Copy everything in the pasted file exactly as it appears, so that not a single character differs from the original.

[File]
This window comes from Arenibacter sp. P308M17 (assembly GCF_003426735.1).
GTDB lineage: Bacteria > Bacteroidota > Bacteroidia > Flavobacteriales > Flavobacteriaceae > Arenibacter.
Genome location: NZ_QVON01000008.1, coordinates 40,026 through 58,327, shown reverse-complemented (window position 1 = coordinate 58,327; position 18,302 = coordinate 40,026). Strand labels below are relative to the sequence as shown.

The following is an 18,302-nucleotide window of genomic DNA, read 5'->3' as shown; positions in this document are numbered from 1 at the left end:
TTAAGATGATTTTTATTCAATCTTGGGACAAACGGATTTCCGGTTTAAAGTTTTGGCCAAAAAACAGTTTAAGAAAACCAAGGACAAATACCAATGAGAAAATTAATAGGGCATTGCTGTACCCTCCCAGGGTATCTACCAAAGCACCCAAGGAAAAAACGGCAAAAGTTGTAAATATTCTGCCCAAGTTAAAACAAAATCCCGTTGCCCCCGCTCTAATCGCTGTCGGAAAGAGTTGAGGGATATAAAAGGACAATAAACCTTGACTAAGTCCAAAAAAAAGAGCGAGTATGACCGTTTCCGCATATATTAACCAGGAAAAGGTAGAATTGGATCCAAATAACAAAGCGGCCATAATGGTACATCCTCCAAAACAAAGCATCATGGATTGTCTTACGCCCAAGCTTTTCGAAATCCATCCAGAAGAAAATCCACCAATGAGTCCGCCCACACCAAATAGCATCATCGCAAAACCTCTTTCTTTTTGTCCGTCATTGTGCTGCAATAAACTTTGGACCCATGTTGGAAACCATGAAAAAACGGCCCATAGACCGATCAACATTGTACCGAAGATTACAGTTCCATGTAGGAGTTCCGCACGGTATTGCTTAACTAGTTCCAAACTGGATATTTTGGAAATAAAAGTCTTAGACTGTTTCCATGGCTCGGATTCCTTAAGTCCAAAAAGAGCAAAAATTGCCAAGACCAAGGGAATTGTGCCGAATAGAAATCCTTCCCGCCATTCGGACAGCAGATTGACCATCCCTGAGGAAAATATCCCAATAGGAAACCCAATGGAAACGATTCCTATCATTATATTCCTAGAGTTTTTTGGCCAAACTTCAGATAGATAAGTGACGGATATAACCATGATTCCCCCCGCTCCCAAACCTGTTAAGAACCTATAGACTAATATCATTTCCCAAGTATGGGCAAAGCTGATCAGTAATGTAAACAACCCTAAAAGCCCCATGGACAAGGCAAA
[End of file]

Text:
This window comes from Arenibacter sp. P308M17 (assembly GCF_003426735.1).
GTDB lineage: Bacteria > Bacteroidota > Bacteroidia > Flavobacteriales > Flavobacteriaceae > Arenibacter.
Genome location: NZ_QVON01000008.1, coordinates 40,026 through 58,327, shown reverse-complemented (window position 1 = coordinate 58,327; position 18,302 = coordinate 40,026). Strand labels below are relative to the sequence as shown.

The following is an 18,302-nucleotide window of genomic DNA, read 5'->3' as shown; positions in this document are numbered from 1 at the left end:
TTAAGATGATTTTTATTCAATCTTGGGACAAACGGATTTCCGGTTTAAAGTTTTGGCCAAAAAACAGTTTAAGAAAACCAAGGACAAATACCAATGAGAAAATTAATAGGGCATTGCTGTACCCTCCCAGGGTATCTACCAAAGCACCCAAGGAAAAAACGGCAAAAGTTGTAAATATTCTGCCCAAGTTAAAACAAAATCCCGTTGCCCCCGCTCTAATCGCTGTCGGAAAGAGTTGAGGGATATAAAAGGACAATAAACCTTGACTAAGTCCAAAAAAAAGAGCGAGTATGACCGTTTCCGCATATATTAACCAGGAAAAGGTAGAATTGGATCCAAATAACAAAGCGGCCATAATGGTACATCCTCCAAAACAAAGCATCATGGATTGTCTTACGCCCAAGCTTTTCGAAATCCATCCAGAAGAAAATCCACCAATGAGTCCGCCCACACCAAATAGCATCATCGCAAAACCTCTTTCTTTTTGTCCGTCATTGTGCTGCAATAAACTTTGGACCCATGTTGGAAACCATGAAAAAACGGCCCATAGACCGATCAACATTGTACCGAAGATTACAGTTCCATGTAGGAGTTCCGCACGGTATTGCTTAACTAGTTCCAAACTGGATATTTTGGAAATAAAAGTCTTAGACTGTTTCCATGGCTCGGATTCCTTAAGTCCAAAAAGAGCAAAAATTGCCAAGACCAAGGGAATTGTGCCGAATAGAAATCCTTCCCGCCATTCGGACAGCAGATTGACCATCCCTGAGGAAAATATCCCAATAGGAAACCCAATGGAAACGATTCCTATCATTATATTCCTAGAGTTTTTTGGCCAAACTTCAGATAGATAAGTGACGGATATAACCATGATTCCCCCCGCTCCCAAACCTGTTAAGAACCTATAGACTAATATCATTTCCCAAGTATGGGCAAAGCTGATCAGTAATGTAAACAACCCTAAAAGCCCCATGGACAAGGCAAA